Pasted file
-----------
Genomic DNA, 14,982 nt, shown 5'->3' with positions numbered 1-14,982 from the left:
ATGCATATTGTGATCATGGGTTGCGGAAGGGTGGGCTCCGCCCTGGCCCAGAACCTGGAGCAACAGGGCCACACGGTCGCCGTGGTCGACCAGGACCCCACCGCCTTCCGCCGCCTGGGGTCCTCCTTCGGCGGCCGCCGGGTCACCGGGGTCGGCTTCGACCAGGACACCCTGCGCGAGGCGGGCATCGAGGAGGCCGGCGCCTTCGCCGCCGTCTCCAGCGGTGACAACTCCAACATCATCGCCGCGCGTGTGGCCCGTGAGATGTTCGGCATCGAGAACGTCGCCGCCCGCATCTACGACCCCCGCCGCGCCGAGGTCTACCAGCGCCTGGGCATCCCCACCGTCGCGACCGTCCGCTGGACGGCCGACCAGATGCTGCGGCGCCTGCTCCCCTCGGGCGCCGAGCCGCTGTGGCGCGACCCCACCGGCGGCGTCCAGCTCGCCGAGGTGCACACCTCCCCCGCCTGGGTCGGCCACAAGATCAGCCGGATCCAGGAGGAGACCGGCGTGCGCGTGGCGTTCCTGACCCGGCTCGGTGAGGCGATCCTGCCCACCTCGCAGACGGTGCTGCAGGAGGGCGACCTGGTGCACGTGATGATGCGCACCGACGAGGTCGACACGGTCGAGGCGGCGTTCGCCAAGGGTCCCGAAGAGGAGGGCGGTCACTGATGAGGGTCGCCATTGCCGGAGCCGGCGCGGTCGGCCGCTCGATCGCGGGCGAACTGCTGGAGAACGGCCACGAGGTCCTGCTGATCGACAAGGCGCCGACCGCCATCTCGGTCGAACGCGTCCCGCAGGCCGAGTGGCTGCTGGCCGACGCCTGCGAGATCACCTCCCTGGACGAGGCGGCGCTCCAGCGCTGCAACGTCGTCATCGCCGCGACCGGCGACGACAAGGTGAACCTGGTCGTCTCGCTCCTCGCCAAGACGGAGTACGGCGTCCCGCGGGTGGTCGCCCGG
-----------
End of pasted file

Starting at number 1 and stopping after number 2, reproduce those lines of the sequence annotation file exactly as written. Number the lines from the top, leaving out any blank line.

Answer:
Genomic DNA, 14,982 nt, shown 5'->3' with positions numbered 1-14,982 from the left:
ATGCATATTGTGATCATGGGTTGCGGAAGGGTGGGCTCCGCCCTGGCCCAGAACCTGGAGCAACAGGGCCACACGGTCGCCGTGGTCGACCAGGACCCCACCGCCTTCCGCCGCCTGGGGTCCTCCTTCGGCGGCCGCCGGGTCACCGGGGTCGGCTTCGACCAGGACACCCTGCGCGAGGCGGGCATCGAGGAGGCCGGCGCCTTCGCCGCCGTCTCCAGCGGTGACAACTCCAACATCATCGCCGCGCGTGTGGCCCGTGAGATGTTCGGCATCGAGAACGTCGCCGCCCGCATCTACGACCCCCGCCGCGCCGAGGTCTACCAGCGCCTGGGCATCCCCACCGTCGCGACCGTCCGCTGGACGGCCGACCAGATGCTGCGGCGCCTGCTCCCCTCGGGCGCCGAGCCGCTGTGGCGCGACCCCACCGGCGGCGTCCAGCTCGCCGAGGTGCACACCTCCCCCGCCTGGGTCGGCCACAAGATCAGCCGGATCCAGGAGGAGACCGGCGTGCGCGTGGCGTTCCTGACCCGGCTCGGTGAGGCGATCCTGCCCACCTCGCAGACGGTGCTGCAGGAGGGCGACCTGGTGCACGTGATGATGCGCACCGACGAGGTCGACACGGTCGAGGCGGCGTTCGCCAAGGGTCCCGAAGAGGAGGGCGGTCACTGATGAGGGTCGCCATTGCCGGAGCCGGCGCGGTCGGCCGCTCGATCGCGGGCGAACTGCTGGAGAACGGCCACGAGGTCCTGCTGATCGACAAGGCGCCGACCGCCATCTCGGTCGAACGCGTCCCGCAGGCCGAGTGGCTGCTGGCCGACGCCTGCGAGATCACCTCCCTGGACGAGGCGGCGCTCCAGCGCTGCAACGTCGTCATCGCCGCGACCGGCGACGACAAGGTGAACCTGGTCGTCTCGCTCCTCGCCAAGACGGAGTACGGCGTCCCGCGGGTGGTCGCCCGG